Stem-mantodean hypothesis.—Béthoux and Wieland (2009) and Béthoux et al. (2010) considered the “Strephocladidae” as stem-mantodean Dictyoptera. Kukalová-Peck and Beutel (2012) strongly criticized Béthoux et al.'s (2010) opinion and considered that the “Strephocladidae” are not related to the Dictyoptera, on the basis of the following arguments, that we propose to comment on: (i) the area occupied by the RP branches is large as in Neuroptera and Mecoptera, whereas it is supposed to be small in Dictyoptera. This is a weak argument because the width of an area can greatly vary within an order, for instance the Namurian Dictyoptera Qilianiblatta namurensis Zhang, Schneider, and Hong, 2013 has a RP area as broad as those of the “Strephocladidae” (Zhang et al. 2013); (ii) a medio-medial brace (m) (one or several) is present as in Neuroptera, but is absent in Dictyoptera. If this brace is present in some Neuroptera, it is not the case for all Holometabola; furthermore this brace between median vein and RP is due to these strongly approximate veins and occurs convergently in very different clades (Dictyoptera, Plecoptera, even in the palaeodictyopteroid family Permothemistidae); (iii) MP± and CuA± would be perfectly levelled as in most Holometabola, not slightly concave (MP-) and convex (CuA+) or vertically undulated as in Mantodea. This point is erroneous as the main stem of CuA is much more convex than the median vein in the Anthracoptilidae; (iv) a flight-important brace/short fusion mp-cua so called arculus is always present in both wing pairs as in Holometabola, whereas it is only very rarely present in the forewings and sometimes missing in the hind wings of Dictyoptera. The rarity of a character in a clade is not an argument to exclude a taxon from it; this brace is present in Paoliida and in the most basal and the oldest dictyopteran lineages (Prokop et al. 2014a); (v) CuP-is supposed to be weakly concave and running in parallel to a weakly concave claval flexion line as in Holometabola, and not running through the bottom of a deep claval line (“vena dividens”) as in Dictyoptera. True Dictyoptera have their CuP more strongly concave than in the Anthracoptilidae, but this character is not sufficient for an inclusion into the Holometabola because CuP is also weakly concave in different clades, viz. the neopteran Plecoptera. The presence of strongly concave CuP is likely to be a synapomorphy of the Dictyoptera and a CuP with a less pronounced concavity is a plesiomorphy; (vi) AA1+2 in the forewing is supposed to be very distinct and strongly protruding, especially close to the base as in Endoneoptera, and not weak and irregular (or absent) as in Mantodea. The first anal vein in the Anthracoptilidae is nearly as high as in Mantodea; (vi) the jugal area is supposed to be small as in Holometabola, not enlarged and conspicuous as in Mantodea. This argument is very uncertain because it is impossible to be sure of the presence versus absence of a jugal area in the Anthracoptilidae due to the broken extreme bases of the isolated fossil wings or to bad preservation in fossils with wings attached to body. In contrast, anal loops and pseudo-veins are equally frequent in Endoneoptera and Mantodea; (vii) the hind wing has MA± diverging from RP. The arguments favoring a capture of MA by RP are very weak, even those given by Kukalová-Peck and Beutel (2012) appears to be erroneous; (viii) a concave CuP-followed by a parallel concave claval line, with both grooves running close together as in Holometabola, but not merging into one claval line as in Mantodea. The presence of a claval line is quite difficult to observe in these fossils; (ix) the veins are supposed to bear prominent setae as in many Holometabola, but not in Mantodea. The presence of prominent setae on the wings of Anthracoptilidae is far from being accurate, we could not find any of them in the observed material.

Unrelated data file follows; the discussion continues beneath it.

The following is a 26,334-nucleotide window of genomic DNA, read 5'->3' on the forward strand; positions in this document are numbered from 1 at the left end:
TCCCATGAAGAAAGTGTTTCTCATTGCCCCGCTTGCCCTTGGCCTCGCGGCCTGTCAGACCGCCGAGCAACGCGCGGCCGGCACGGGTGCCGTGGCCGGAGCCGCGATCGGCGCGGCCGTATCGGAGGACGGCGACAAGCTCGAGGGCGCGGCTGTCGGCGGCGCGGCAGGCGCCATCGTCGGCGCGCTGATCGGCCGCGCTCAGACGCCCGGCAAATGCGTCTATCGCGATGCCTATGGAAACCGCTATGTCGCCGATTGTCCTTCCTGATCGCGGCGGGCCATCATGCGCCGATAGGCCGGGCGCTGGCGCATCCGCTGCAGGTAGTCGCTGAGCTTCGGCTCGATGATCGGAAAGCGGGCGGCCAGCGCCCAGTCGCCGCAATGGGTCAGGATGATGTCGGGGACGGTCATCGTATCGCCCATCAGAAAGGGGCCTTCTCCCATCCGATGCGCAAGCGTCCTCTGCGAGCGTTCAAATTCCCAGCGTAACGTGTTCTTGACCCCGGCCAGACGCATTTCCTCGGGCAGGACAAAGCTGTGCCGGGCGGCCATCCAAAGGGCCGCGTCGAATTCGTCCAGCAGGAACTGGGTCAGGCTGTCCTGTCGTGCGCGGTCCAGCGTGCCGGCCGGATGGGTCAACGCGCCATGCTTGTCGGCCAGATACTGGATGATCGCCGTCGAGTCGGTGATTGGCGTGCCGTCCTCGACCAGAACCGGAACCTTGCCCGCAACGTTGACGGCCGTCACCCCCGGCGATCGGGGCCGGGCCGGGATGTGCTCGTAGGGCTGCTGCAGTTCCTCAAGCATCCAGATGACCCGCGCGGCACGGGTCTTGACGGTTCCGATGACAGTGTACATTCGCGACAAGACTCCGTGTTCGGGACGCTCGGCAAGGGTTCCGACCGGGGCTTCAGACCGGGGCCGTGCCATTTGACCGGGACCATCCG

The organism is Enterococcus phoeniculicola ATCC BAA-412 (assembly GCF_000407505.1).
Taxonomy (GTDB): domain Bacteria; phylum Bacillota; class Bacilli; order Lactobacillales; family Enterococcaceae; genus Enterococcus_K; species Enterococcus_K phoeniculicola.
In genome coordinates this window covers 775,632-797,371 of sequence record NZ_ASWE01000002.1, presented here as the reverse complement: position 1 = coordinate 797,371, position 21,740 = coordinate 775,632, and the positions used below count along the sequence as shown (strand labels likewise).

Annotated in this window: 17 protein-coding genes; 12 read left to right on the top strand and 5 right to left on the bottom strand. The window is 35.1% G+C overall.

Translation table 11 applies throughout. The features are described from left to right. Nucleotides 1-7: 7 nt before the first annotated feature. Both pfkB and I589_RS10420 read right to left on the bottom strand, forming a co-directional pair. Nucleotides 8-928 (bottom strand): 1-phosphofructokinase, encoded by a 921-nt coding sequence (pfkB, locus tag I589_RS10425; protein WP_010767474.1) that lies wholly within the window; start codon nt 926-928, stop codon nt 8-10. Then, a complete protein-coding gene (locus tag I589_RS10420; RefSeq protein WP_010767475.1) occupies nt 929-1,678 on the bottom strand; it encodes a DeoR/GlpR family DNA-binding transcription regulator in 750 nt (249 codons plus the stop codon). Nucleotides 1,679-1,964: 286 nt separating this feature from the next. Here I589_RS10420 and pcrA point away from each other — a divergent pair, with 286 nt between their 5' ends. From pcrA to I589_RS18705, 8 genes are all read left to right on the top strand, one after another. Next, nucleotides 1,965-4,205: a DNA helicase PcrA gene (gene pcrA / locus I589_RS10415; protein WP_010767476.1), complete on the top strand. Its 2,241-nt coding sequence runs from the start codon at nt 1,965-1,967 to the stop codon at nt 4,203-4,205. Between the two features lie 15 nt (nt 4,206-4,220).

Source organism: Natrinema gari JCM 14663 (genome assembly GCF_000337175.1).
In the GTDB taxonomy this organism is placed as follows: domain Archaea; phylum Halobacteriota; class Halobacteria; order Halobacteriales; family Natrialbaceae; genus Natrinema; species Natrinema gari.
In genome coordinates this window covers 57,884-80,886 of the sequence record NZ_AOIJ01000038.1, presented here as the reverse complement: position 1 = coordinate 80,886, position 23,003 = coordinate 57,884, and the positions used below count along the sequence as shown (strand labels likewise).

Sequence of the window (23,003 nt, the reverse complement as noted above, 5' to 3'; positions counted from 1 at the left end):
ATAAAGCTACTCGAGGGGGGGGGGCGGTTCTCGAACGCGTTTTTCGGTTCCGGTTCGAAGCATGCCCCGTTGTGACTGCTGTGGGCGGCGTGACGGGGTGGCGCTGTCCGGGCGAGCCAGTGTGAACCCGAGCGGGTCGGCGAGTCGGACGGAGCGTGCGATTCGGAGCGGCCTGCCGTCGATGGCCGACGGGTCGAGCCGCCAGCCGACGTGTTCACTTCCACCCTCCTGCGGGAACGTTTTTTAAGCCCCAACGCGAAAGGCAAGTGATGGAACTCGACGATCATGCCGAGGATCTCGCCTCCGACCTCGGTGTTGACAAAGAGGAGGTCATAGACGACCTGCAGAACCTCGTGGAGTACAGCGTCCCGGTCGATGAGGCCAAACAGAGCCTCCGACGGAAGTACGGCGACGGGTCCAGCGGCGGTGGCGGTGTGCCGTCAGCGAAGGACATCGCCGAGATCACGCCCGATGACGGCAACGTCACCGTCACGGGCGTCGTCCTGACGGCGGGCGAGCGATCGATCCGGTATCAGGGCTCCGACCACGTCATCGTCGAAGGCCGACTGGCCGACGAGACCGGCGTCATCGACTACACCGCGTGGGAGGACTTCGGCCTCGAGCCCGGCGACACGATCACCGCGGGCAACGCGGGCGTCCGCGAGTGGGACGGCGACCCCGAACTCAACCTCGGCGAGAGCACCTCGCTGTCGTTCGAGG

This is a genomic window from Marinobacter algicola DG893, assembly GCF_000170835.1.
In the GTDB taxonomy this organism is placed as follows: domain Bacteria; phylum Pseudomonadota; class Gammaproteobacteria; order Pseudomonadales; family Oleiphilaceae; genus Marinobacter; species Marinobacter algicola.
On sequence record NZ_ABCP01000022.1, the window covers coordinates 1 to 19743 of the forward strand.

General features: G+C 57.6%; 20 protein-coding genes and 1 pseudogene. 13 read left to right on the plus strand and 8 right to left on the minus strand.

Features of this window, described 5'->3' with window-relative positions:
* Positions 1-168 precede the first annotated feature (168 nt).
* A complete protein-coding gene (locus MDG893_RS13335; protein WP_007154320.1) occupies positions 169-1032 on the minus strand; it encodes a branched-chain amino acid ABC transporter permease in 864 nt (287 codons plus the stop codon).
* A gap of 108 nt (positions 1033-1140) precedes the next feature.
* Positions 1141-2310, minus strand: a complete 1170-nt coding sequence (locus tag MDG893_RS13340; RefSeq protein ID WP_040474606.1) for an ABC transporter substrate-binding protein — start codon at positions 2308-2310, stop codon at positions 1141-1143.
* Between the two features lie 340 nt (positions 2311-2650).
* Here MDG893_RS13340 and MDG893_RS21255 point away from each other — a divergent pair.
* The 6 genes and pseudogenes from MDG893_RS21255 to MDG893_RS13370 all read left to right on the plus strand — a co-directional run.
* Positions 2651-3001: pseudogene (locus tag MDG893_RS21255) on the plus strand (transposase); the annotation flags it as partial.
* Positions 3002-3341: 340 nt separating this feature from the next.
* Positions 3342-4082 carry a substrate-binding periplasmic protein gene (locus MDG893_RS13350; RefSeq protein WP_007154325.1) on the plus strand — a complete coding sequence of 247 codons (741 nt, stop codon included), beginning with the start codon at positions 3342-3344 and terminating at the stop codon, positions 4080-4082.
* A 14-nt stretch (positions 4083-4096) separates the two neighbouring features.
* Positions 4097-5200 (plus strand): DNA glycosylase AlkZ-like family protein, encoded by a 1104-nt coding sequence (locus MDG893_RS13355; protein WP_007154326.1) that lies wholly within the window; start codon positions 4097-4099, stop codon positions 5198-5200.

In conclusion, only one argument remains favoring an exclusion of the Anthracoptilidae from the Mantodea and the Dictyoptera, i.e., their fore- and hindwing CuP are less concave than in the Dictyoptera. This character state is likely to be a plesiomorphy, sufficient for an exclusion from the Dictyoptera sensu stricto, but not sufficient for an exclusion from the stem-Dictyoptera.